- Title: Retailers offer 'rental clothing' for sustainable shoppers
- Date: 18th September 2019
- Summary: NEW YORK, NEW YORK, UNITED STATES (RECENT - SEPTEMBER 12, 2019) (REUTERS) CLOTHING IN DISPLAY INSIDE RENT THE RUNWAY FLAGSHIP STORE VARIOUS OF SHOPPERS AND CLOTHING RENT THE RUNWAY BOXES NEW YORK, NEW YORK, UNITED STATES (RECENT - SEPTEMBER 3, 2019) (REUTERS) VARIOUS OF RENT THE RUNWAY STORE EXTERIOR
- Embargoed: 2nd October 2019 14:33
- Keywords: Rent The Runway fashion rental Le Tote sustainable fashion Lisa Batitto
- Location: NEW YORK, NEW YORK / MONTCLAIR, NEW JERSEY / STOCKTON AND SAN FRANCISCO, CALIFORNIA, UNITED STATES / INTERNET
- City: NEW YORK, NEW YORK / MONTCLAIR, NEW JERSEY / STOCKTON AND SAN FRANCISCO, CALIFORNIA, UNITED STATES / INTERNET
- Country: USA
- Topics: Company News Markets,Economic Events
- Reuters ID: LVA001AX6O7YX
- Aspect Ratio: 16:9
- Story Text: Lisa Batitto, 54, says she has virtually stopped buying clothes ever since she started renting them.
The New Jersey-based museum publicist spends $277 (USD) a month on three subscriptions, including one from New York & Company, a women's mid-price clothing chain with hundreds of U.S. stores.
"I really hated to wear the same thing twice. I mean I know it sounds like such a strange problem to have," she said.
"It satisfies that need of wanting something new all the time without actually having to buy something new. And it creates a sustainable lifestyle which is actually really important to me knowing that it's not going to be sitting in my closet. You know someone else can enjoy it. So I just think there's so many benefits to it besides having this endless effort, this endless supply of clothing," Batitto added.
From New York & Company, owned by RTW Retailwinds Inc., to Bloomingdale's and Banana Republic of Gap Inc., more retailers are offering to lend out their clothing for a monthly rental rate.
Even fast-fashion stalwart H&M, with nearly 5,000 stores globally, said in August it would include a limited rental service featuring its premium-priced collection made from recycled fibers in a revamped central Stockholm store.
The services cater to a growing number of people like Batitto who want to purchase just a few items and rent the rest.
But the strategy comes with risks. It costs a lot to ship items back and forth, and it remains to be seen if rental clothes will cannibalize retail sales over the longer term.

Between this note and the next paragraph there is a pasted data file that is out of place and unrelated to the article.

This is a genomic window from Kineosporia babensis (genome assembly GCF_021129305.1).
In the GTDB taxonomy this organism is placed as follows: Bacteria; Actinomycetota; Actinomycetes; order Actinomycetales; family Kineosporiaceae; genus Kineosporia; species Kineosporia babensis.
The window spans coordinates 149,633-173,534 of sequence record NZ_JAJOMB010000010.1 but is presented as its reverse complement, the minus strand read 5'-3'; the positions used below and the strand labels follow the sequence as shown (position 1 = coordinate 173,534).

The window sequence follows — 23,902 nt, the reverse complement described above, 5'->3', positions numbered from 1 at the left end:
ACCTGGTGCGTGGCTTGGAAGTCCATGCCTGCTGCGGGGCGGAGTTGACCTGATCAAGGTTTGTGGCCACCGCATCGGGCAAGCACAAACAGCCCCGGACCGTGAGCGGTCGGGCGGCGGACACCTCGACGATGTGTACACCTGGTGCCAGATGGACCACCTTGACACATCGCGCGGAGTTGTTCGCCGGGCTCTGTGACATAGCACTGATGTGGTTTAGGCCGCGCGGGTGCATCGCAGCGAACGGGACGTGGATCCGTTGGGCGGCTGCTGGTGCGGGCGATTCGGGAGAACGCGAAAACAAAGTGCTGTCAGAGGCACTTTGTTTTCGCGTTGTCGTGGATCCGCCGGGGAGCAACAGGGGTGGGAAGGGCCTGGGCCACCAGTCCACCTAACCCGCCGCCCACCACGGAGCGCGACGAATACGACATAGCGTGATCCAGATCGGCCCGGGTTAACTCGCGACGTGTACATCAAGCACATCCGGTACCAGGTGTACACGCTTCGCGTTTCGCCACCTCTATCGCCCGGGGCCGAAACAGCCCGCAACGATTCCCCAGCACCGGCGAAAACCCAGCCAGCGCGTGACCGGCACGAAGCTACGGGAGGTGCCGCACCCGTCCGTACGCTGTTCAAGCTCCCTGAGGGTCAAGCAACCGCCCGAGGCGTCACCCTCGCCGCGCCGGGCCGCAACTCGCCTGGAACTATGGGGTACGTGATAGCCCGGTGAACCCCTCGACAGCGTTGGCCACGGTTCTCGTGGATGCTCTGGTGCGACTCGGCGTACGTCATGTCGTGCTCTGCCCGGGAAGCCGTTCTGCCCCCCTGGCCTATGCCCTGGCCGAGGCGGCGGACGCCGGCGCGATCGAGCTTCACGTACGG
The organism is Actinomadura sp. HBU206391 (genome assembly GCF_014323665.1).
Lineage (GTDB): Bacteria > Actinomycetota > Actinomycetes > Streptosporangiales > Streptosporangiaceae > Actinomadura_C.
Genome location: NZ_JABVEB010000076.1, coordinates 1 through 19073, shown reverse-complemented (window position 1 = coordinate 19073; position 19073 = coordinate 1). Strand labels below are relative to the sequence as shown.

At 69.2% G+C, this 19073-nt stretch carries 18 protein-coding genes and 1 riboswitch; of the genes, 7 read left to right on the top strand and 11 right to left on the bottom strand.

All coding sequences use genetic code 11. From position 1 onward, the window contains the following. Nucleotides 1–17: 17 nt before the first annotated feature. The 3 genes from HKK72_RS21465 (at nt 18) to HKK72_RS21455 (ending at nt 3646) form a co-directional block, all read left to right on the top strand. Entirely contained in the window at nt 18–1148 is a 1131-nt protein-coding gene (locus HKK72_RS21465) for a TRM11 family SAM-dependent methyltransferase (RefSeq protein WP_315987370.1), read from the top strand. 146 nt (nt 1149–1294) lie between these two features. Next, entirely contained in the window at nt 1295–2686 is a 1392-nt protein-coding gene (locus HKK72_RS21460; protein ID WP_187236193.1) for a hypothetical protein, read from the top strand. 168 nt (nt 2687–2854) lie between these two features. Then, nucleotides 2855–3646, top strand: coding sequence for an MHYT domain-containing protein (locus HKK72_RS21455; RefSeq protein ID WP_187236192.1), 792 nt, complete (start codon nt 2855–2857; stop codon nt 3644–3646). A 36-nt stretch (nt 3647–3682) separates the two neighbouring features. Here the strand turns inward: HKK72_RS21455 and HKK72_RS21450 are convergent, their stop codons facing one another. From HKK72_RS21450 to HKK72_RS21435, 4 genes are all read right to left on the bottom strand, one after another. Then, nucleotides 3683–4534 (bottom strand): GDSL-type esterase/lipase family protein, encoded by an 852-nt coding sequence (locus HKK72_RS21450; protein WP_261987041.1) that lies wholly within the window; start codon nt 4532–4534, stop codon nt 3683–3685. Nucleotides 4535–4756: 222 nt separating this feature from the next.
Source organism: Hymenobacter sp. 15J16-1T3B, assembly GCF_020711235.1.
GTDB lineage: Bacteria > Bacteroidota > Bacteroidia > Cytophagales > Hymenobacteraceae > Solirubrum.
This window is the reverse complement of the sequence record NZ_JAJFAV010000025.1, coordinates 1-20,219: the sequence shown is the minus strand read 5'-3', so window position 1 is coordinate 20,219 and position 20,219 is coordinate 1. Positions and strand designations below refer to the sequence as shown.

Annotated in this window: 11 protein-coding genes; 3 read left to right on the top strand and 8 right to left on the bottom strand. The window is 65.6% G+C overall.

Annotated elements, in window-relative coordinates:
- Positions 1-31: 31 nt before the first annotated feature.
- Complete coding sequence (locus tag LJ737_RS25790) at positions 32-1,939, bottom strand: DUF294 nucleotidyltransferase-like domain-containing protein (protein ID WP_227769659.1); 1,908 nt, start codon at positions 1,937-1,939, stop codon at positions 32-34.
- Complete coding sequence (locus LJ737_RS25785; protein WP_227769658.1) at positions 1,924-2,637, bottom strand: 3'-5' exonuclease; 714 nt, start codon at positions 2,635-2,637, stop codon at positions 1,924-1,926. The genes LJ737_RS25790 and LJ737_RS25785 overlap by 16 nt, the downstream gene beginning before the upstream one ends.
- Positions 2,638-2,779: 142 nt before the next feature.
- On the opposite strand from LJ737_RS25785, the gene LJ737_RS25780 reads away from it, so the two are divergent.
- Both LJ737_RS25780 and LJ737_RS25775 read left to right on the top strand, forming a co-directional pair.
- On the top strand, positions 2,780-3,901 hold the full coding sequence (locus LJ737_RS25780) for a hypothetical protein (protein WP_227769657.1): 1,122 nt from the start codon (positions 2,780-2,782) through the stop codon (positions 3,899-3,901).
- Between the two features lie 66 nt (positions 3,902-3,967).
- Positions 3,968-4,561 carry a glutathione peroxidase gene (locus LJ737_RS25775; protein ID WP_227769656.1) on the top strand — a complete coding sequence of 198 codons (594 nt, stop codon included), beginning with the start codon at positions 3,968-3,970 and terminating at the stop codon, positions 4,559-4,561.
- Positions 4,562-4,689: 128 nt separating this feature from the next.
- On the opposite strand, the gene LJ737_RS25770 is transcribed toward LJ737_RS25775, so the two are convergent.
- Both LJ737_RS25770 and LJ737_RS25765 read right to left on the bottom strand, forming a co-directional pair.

Fees roughly range from $50 to $160 per month to rent several items, with an option to buy at a discount. While most services are online, some stores are creating space for people to drop off, browse or collect clothing available for lease.
San Francisco-based fashion rental service Le Tote bought the operations of Lord + Taylor stores from struggling Canadian department store operator Hudson's Bay last month. In the next six to nine months, it will build drop-off lockers and large display areas in 38 Lord + Taylor department stores.
Brett Northart, Le Tote's founder and president, said there is an advantage to physical retail space.
"What we're excited about is to have physical locations where people can come in, touch the product, feel it, try it on and make sure it works. They can discover new brands, new styles online and off line."
He added, "It gives us the ability to attract new customers that may not be familiar with rental. But then also rental has its own limitations. It's tough for us to rent things like shoes, intimates. But we can definitely provide those items for you to buy and complete the look."
Competitor Rent the Runway has expanded its physical drop-off network over the past year with 25 points for customers to return garments in its own stores plus some WeWork locations and Nordstrom stores in the Los Angeles area.
Rent the Runway can turn around an item in as little as a day, a company spokeswoman said. The company opened a 300,000 square foot fulfillment center in Texas in July in addition to its New Jersey facility to deal with increased demand.
Northart said women are changing the way they shop.
"We've seen over the last year or two a lot more services trying to play in the space. And I think that's in response to the demand that the customers want new ways to consume. They don't want the waste. They don't have the physical space in their closet to store all these clothes that they are wearing once or twice," he said.
The U.S. garment rental market, excluding costumes, was worth $1 billion in 2018, less than 1% of the total apparel market, according to GlobalData. But it grew 24% in that year compared to 5% for the wider clothing market, data shows.
(Production: Andrew Hofstetter, Hussein Waaile, Jane Lee, Angela Moore, Melissa Fares, Sonya Dowsett)
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